All Saints’ Sunday

I must confess that the feast of All Saints has not every been my favorite holiday.  Part of it is the music, or rather the music choices of my churches past: I sing a song of the Saints of God (well, if you sing it that way, of course you’ll hate it).  There’s also the confusion I have come across about the meaning of the feast of All Saints and how that’s confused with the solemnity of All Souls.


Very quickly, the feast of All Saints celebrates the big-S Saints of the Church, the boldface names, people you find in stained glass and church calendars.  All Souls, November 2nd, is a day set apart to remember and pray for all the dead, especially those faithful departed, whose lives and names have not yet been canonized.


“All Saints Day grew out of the early church’s practice of remembering the martyrs of the church.

Special days to recognize Saints developed over time.  By the late 300s general observance of a day to honor all Saints was in place.  In the 400s such a day was often held on the Sunday after Pentecost.  By the mid 700s, All Saints Day became connected with November 1 (and often celebrated on the Sunday following).  In time, All Souls Day was celebrated on November 2 in order to recognize the faithful who had died but did not have the distinctive title, “Saint”.”[1]


Now, one of my favorite things about being your priest is that I get to sit with the Church School kids for what we call “Ask Fr. Matt”.  The kids (and usually their parents) get to ask me anything they want, and then I attempt to answer them the best I can.  Over the years there’s only been one or two sessions in which I wasn’t asked about people living with dinosaurs, and those were my favorite one or two sessions.  But I have been asked about what it takes to become a Saint.  There’s an actual definition of that process, of course, having to do with sanctity of life, miracles worked, humility shown, but I wonder if there isn’t another way of looking at it, another way of working toward sainthood.


“For the writers of the New Testament, saints really were just folk like them, who had set their hope on Christ and lived for the praise of his glory.  They were not put on pedestals or into stained glass and their personal faults and shortcomings were very much in evidence.  They struggled to keep Christ at the center of their lives and to follow his difficult teachings.  They weren’t saints because they always did the right thing, or because they had all the answers, or because they were always sweet and pleasant.  They were saints because their relationships with Jesus Christ were so open and intimate as to let his love transform them.”[2]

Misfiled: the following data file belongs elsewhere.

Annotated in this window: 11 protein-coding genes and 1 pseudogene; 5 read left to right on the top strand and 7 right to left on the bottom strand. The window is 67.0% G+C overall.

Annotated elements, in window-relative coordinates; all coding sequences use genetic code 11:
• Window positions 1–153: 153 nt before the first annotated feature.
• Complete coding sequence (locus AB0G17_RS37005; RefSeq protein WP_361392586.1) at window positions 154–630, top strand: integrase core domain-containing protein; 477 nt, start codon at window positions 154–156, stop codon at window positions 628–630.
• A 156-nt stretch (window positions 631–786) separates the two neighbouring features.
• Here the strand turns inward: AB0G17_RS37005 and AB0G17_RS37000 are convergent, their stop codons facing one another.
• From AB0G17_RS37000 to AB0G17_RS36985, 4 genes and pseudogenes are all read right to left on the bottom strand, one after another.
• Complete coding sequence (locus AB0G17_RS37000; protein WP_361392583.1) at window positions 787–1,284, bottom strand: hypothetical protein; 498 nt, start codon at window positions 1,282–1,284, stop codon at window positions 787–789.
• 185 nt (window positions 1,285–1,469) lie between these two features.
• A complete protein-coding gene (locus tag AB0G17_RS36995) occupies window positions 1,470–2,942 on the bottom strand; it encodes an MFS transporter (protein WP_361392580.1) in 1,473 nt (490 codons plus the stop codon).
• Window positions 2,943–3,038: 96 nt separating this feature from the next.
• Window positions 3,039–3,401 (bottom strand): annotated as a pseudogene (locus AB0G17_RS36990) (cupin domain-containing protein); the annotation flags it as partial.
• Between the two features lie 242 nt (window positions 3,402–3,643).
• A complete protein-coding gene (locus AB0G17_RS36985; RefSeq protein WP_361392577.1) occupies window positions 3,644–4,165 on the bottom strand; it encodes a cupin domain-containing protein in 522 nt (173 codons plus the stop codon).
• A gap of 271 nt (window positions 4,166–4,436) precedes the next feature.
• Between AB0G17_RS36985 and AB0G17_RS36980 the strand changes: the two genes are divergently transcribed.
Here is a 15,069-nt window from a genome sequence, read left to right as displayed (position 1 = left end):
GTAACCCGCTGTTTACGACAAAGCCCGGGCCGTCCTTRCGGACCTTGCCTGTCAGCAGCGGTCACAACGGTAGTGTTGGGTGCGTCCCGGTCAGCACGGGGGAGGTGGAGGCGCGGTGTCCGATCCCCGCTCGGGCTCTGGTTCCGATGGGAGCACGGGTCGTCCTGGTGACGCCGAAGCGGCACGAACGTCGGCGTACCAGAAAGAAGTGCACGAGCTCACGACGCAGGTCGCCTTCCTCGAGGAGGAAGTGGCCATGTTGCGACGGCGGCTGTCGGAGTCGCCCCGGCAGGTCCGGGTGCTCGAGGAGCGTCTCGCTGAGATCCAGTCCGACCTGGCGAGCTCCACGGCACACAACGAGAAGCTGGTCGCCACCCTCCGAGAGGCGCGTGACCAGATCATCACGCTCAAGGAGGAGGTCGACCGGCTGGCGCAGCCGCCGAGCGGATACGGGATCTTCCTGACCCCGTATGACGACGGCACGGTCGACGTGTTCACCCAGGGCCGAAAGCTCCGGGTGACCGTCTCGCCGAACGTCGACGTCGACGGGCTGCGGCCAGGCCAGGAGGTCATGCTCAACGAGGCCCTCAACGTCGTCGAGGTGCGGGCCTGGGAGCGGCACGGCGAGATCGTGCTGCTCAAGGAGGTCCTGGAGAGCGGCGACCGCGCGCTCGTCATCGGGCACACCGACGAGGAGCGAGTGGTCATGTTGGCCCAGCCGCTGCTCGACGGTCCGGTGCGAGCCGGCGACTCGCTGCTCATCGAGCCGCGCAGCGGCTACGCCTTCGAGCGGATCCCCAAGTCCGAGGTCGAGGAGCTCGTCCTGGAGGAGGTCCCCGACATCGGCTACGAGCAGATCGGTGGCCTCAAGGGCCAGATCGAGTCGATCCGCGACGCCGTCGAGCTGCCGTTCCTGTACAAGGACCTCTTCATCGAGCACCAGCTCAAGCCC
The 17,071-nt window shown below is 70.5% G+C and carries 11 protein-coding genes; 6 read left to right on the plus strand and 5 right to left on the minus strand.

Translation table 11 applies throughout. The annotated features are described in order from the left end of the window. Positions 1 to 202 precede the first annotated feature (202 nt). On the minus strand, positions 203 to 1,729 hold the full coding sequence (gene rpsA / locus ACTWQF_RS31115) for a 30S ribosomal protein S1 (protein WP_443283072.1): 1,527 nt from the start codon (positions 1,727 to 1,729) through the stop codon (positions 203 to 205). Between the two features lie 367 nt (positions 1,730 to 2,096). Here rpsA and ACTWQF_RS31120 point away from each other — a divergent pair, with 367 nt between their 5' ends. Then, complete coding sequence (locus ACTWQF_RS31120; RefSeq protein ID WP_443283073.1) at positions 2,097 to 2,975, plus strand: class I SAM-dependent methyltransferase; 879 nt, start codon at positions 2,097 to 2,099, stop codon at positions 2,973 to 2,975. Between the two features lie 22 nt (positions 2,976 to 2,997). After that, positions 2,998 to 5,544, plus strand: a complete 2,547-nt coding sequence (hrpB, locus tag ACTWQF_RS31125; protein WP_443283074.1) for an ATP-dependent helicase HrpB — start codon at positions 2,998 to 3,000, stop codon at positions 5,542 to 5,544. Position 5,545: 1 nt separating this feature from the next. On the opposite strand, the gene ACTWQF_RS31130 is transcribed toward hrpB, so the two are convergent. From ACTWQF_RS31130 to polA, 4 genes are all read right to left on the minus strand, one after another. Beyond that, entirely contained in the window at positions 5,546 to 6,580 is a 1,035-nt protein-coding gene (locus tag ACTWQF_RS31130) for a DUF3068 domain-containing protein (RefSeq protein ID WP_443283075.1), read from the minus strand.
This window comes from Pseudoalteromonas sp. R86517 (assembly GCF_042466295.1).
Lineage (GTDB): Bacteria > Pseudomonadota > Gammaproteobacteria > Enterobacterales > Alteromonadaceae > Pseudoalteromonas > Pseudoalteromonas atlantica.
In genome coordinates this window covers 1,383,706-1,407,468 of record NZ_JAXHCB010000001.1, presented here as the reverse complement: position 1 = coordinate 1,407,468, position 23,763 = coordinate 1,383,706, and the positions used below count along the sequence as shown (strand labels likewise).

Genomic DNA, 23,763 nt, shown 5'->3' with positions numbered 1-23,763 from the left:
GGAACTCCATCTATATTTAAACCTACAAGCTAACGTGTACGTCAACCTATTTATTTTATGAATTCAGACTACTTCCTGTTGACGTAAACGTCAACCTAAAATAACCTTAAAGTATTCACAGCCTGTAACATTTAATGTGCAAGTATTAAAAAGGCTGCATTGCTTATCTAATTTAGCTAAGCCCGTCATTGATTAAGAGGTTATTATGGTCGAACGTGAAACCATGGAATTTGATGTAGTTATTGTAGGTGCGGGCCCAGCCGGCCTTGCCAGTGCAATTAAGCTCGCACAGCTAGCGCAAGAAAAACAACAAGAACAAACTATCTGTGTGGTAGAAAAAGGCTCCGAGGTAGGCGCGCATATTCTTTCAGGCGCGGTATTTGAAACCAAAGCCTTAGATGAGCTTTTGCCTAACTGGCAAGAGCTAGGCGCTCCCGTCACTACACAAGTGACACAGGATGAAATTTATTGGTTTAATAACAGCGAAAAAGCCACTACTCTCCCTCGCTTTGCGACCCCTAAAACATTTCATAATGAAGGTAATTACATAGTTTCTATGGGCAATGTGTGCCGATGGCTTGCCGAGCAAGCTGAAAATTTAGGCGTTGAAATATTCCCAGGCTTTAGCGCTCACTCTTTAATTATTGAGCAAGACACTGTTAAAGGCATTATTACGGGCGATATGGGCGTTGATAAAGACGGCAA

Does that sound like us?  I think it does.  Being here, being in a place like this that essentially demands that we not only worship Jesus but find Him in everyone we meet, especially the most vulnerable, and then blessing them the best we can, means working toward sainthood.  Working on sainthood means joining Jesus in His mission, “accepting his mission as our own.  That is the answer to the skeptics of the world who might fairly ask, just how is it that the poor, the hungry, and the weeping are blessed? How does Jesus bless them?  The answer, I hope, is that Jesus blesses them… through us.”[3]


That sounds great, especially when sitting in church, but it can be harder in practice.  Joining in Jesus’ mission in the world means acting in ways that are counter to the world.  The world may think you’re weird or threatening; some people might not know how to deal with a modern-day saint.


But if and when that happens, Jesus has you covered: “Blessed are you when they revile and persecute you, and say all kinds of evil against you falsely for My sake.  Rejoice and be exceedingly glad, for great is your reward in heaven, for so they persecuted the prophets who were before you.”


And so, my fellow saints, how is Jesus working His mission through you today?


[1] Richard J Hull, Celebrating All Saints.

[2] Fr. Bret Hays, from a Sermon given on All Saints’ Day, 2013.

[3] Ibid.

This entry was posted in Uncategorized. Bookmark the permalink.

Leave a Reply

Fill in your details below or click an icon to log in: Logo

You are commenting using your account. Log Out /  Change )

Google photo

You are commenting using your Google account. Log Out /  Change )

Twitter picture

You are commenting using your Twitter account. Log Out /  Change )

Facebook photo

You are commenting using your Facebook account. Log Out /  Change )

Connecting to %s